Charting the Course
China reviews the year gone by and sets new goals accordingly
Current Issue
· Table of Contents
· Editor's Desk
· Previous Issues
· Subscribe to Mag
Subscribe Now >>
Expert's View
Market Watch
North American Report
Government Documents
Expat's Eye
Photo Gallery
Reader's Service
Learning with
'Beijing Review'
E-mail us
RSS Feeds
PDF Edition
Reader's Letters
Make Beijing Review your homepage
Top Story
Top Story
UPDATED: January 3, 2015 NO. 29 July 17, 2014
The Pension Conundrum
Investment channels should be diversified to prevent depreciation of China's pension funds
By Wang Jun

Currently, the interest rate for demand deposits is 0.35 percent and the rate for one-year time deposits is 3 percent. Even in 2013, when the inflation rate was lower than the level in previous years, the 2.7-trillion-yuan pension fund was estimated to suffer losses of 17.8 billion yuan ($2.88 billion).

Huge shortfall

Fending off negative interest rates is an urgent matter for the 2.7-trillion-yuan fund, but industrial insiders believe that it remains difficult to increase the value of pension funds through investment operations.

Chu Fuling, a professor with the Central University of Finance and Economics, told Economic Information Daily that in theory, accumulation of money in the individual accounts has the features of long-term reserves, with huge demands on maintaining and increasing value. In practice, however, funds in the individual accounts are diverted to pay pensions for the already retired, leading to an enormous shortfall in these accounts.

More seriously, this deficit continued growing. By the end of 2010, only 203.9 billion yuan ($33.05 billion) in the individual accounts was payable, with a shortfall of 1.7 trillion yuan ($275.53 billion) compared with the 1.9 trillion yuan ($307.94 billion) paid in by employees to their individual accounts. The shortfall bulged to 2.2 trillion yuan ($356.56) at the end of 2011 and continued expanding to 2.6 trillion yuan ($421.39 billion) at the end of 2012.

"What is most urgent for local pension funds is not maintaining or increasing the value, but to make up for the shortfall in the individual accounts, to ensure adequate liquidity and prevent a payment crisis," Dong Dengxin, Director of the Finance and Securities Institute at Wuhan University of Science and Technology, told Economic Information Daily.

According to Dong, most of the local social security funds are now used to pay the retired, leaving only a small balance in the account. Only when the fund is sufficiently large can it be used for portfolio investment, but owing to their present size, many local pension funds are not qualified for such investment.

Where to invest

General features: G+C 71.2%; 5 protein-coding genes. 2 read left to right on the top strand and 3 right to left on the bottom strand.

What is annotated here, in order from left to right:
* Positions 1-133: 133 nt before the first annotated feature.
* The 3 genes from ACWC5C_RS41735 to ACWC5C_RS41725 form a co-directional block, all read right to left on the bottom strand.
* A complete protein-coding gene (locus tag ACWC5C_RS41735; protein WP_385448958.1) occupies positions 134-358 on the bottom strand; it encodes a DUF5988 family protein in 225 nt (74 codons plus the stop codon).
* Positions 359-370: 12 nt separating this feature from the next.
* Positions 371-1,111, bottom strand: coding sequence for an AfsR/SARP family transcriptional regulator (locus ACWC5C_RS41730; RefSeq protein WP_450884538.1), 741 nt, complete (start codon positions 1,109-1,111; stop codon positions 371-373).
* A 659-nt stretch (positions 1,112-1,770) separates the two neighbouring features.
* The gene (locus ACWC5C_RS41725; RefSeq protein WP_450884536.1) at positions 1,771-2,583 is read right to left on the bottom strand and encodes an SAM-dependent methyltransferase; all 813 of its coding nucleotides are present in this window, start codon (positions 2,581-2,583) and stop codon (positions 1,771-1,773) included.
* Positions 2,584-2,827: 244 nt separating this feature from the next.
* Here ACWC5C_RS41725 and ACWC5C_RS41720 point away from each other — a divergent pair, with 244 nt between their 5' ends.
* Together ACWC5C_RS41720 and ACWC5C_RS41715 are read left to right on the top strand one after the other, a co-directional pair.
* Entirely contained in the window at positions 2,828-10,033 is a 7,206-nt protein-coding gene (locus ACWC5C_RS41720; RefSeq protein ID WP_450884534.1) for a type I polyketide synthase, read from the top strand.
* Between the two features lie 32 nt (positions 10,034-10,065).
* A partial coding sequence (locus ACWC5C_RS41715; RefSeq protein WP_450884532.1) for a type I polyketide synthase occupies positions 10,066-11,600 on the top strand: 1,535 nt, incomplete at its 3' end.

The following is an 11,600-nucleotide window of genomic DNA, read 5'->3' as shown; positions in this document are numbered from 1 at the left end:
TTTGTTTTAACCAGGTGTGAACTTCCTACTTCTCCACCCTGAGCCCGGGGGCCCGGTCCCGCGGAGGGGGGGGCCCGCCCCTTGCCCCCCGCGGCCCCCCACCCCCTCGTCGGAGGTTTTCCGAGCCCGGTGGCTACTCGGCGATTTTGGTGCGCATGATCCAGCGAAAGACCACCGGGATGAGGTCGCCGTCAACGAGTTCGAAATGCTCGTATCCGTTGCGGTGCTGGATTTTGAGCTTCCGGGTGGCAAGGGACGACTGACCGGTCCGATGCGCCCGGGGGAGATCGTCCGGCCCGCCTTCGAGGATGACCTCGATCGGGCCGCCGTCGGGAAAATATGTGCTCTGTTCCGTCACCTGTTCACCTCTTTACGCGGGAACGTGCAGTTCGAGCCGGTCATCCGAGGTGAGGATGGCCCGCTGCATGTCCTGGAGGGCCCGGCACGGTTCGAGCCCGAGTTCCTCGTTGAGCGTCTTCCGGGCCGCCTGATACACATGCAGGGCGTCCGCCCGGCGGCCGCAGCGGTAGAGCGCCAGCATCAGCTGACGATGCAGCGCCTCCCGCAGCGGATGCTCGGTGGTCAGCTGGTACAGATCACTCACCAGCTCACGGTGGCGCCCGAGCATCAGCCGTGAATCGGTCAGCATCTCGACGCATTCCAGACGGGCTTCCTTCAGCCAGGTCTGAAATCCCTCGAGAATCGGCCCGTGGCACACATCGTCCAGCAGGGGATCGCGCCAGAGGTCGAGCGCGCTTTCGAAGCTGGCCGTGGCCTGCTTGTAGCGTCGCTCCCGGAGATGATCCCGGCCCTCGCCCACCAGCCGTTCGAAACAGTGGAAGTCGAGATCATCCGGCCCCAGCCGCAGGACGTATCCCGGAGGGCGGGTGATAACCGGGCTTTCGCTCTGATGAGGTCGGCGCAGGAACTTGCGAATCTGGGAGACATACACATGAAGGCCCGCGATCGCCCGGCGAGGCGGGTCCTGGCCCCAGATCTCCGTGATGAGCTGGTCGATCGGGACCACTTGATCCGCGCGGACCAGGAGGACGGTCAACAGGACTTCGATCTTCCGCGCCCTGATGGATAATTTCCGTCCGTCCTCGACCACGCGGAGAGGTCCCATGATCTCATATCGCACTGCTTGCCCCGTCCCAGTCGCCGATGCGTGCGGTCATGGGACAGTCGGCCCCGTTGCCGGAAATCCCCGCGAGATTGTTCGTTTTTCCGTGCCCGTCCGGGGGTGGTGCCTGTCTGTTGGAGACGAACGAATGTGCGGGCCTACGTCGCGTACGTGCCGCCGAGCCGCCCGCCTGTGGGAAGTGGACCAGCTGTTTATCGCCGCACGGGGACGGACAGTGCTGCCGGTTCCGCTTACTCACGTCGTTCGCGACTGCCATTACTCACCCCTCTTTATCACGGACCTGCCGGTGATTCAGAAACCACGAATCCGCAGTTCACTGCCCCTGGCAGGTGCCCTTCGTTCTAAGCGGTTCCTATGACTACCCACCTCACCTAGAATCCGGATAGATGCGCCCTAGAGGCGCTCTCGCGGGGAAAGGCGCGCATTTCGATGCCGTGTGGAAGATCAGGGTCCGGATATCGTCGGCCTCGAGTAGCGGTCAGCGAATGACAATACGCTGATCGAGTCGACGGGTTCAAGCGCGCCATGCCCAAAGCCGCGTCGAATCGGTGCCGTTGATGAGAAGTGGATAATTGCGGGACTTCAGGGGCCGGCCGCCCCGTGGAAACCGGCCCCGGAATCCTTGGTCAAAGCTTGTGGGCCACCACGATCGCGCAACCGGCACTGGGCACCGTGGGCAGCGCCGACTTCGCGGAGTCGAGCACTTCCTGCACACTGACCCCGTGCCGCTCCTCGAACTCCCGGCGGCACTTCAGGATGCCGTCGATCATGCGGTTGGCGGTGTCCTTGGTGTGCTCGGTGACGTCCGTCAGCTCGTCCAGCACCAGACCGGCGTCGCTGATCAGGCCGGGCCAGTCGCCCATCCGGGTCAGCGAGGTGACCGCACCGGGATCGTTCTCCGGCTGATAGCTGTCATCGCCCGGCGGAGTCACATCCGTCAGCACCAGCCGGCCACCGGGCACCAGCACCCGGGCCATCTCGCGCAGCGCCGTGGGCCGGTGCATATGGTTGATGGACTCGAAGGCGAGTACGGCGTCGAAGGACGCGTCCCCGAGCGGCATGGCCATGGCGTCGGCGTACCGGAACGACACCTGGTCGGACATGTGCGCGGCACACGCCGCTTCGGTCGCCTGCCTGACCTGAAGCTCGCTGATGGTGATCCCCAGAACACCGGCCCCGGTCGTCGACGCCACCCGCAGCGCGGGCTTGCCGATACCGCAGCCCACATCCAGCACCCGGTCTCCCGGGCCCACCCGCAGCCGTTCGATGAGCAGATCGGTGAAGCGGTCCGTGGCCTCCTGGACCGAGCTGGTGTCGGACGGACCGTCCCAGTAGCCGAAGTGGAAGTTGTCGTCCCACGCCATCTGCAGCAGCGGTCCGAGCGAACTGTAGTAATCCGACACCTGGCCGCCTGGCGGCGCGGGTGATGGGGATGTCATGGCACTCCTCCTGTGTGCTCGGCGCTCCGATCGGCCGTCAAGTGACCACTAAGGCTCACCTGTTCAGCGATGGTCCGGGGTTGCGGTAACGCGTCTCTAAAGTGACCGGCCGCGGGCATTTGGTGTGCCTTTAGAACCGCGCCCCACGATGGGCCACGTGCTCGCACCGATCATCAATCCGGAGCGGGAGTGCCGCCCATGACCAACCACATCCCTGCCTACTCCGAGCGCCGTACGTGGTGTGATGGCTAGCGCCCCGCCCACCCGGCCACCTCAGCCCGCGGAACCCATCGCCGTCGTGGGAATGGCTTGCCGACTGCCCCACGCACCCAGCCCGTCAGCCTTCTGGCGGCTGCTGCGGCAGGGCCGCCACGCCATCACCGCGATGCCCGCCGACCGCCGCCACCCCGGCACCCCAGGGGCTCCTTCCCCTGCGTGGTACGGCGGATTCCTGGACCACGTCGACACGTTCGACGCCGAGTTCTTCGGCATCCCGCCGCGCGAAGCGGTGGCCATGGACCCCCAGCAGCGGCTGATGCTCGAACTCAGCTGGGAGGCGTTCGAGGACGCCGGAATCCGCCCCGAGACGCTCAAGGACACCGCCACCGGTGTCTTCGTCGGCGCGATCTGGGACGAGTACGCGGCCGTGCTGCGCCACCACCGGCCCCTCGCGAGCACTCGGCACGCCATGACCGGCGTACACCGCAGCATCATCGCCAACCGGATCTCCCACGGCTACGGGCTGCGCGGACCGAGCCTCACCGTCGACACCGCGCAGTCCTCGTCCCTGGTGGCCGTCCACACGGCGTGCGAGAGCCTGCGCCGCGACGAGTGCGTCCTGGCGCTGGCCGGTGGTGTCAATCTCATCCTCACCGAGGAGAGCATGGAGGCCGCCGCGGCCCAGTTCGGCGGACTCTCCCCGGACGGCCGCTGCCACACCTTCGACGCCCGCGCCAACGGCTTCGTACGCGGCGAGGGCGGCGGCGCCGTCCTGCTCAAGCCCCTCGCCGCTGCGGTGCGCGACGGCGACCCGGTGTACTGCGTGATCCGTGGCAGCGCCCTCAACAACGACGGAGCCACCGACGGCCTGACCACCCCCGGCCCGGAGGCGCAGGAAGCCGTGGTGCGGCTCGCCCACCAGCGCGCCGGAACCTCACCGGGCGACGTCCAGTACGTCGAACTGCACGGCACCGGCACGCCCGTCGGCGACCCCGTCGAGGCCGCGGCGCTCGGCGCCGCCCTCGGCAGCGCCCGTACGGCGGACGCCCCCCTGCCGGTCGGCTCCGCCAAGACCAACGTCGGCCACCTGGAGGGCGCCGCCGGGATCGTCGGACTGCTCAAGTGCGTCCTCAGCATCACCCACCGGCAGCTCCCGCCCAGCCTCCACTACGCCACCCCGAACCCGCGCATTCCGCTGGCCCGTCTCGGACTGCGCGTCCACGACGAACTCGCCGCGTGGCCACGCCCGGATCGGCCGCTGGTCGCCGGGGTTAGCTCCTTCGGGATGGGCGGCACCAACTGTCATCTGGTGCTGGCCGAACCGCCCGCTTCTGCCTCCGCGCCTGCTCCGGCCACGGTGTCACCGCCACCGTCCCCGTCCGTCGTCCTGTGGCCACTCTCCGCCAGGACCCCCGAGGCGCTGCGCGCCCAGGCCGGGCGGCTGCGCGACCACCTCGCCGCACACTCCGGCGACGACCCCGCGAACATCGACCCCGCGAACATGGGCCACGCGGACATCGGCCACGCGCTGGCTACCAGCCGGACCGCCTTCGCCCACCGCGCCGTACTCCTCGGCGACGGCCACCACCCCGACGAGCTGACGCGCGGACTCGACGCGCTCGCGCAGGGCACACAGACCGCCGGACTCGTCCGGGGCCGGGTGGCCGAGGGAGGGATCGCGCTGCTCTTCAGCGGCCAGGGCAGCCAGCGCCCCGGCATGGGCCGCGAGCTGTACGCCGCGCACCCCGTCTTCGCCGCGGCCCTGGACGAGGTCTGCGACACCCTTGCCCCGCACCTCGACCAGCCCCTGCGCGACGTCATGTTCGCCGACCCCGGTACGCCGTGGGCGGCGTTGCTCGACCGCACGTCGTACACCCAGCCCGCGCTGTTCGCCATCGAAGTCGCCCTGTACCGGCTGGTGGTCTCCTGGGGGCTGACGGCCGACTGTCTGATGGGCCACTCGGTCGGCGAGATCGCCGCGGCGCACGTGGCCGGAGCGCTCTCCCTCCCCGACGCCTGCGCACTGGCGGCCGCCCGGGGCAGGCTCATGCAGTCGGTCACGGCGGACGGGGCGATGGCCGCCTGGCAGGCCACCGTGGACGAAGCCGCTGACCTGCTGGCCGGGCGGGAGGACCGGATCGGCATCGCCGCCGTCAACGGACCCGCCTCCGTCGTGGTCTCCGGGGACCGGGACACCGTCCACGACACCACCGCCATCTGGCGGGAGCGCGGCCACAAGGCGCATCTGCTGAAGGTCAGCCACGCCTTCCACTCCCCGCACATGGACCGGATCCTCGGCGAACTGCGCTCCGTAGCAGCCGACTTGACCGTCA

The NAO's report also reveals potential management risks for the pension funds to enter the stock market: Losses caused by irregular management and unwise decisions in regard to China's social security fund have totaled 17.5 billion yuan ($2.84 billion). From 2010 to 2013, the stock index investment operated by the NCSSF had lost $6.95 billion yuan ($1.13 billion), of which 1.47 billion ($238.25 million) was incurred in 2013. This makes it difficult for the pension fund to be invested in the stock market.

Dong said the pension funds in Guangdong Province is solely invested in fixed-income instruments, and other provinces with a large balance of pension fund could feasibly adopt the Guangdong pattern. However, he said that pension funds should be uniformly managed by the Central Government, instead of allowing various local governments to make investments wherever they choose.

"Following a conservative investment principle, pension funds can only be invested in safe fixed-income instruments and must avoid stocks," Dong said, emphasizing that investment operations entrusted to local governments by the Central Government must be transparent and regular. Only five or six provinces across the country are qualified to engage in such investment.

He thinks compared with the prospect of allowing pension funds to enter the stock market, it would be more realistic for China to develop its own version of the U.S. 401(k) retirement plan. "Supplementary pensions are really too small and need to be enlarged to divert the pressure away from the social security funds. China must further expansion of supplementary pensions," said Dong.

Email us at: wangjun@bjreview.com

   Previous   1   2  

Top Story
-Empowerment Through Infrastructure
-Special Reports: APEC China 2014
-Protection at Home
-A Weaker Union
-Will the 'China Miracle' Continue?
Related Stories
-Supporting the Bereaved
-Ensuring Full and Equal Rights
-Caring for the Elderly
Most Popular
About BEIJINGREVIEW | About beijingreview.com | Rss Feeds | Contact us | Advertising | Subscribe & Service | Make Beijing Review your homepage
Copyright Beijing Review All right reserved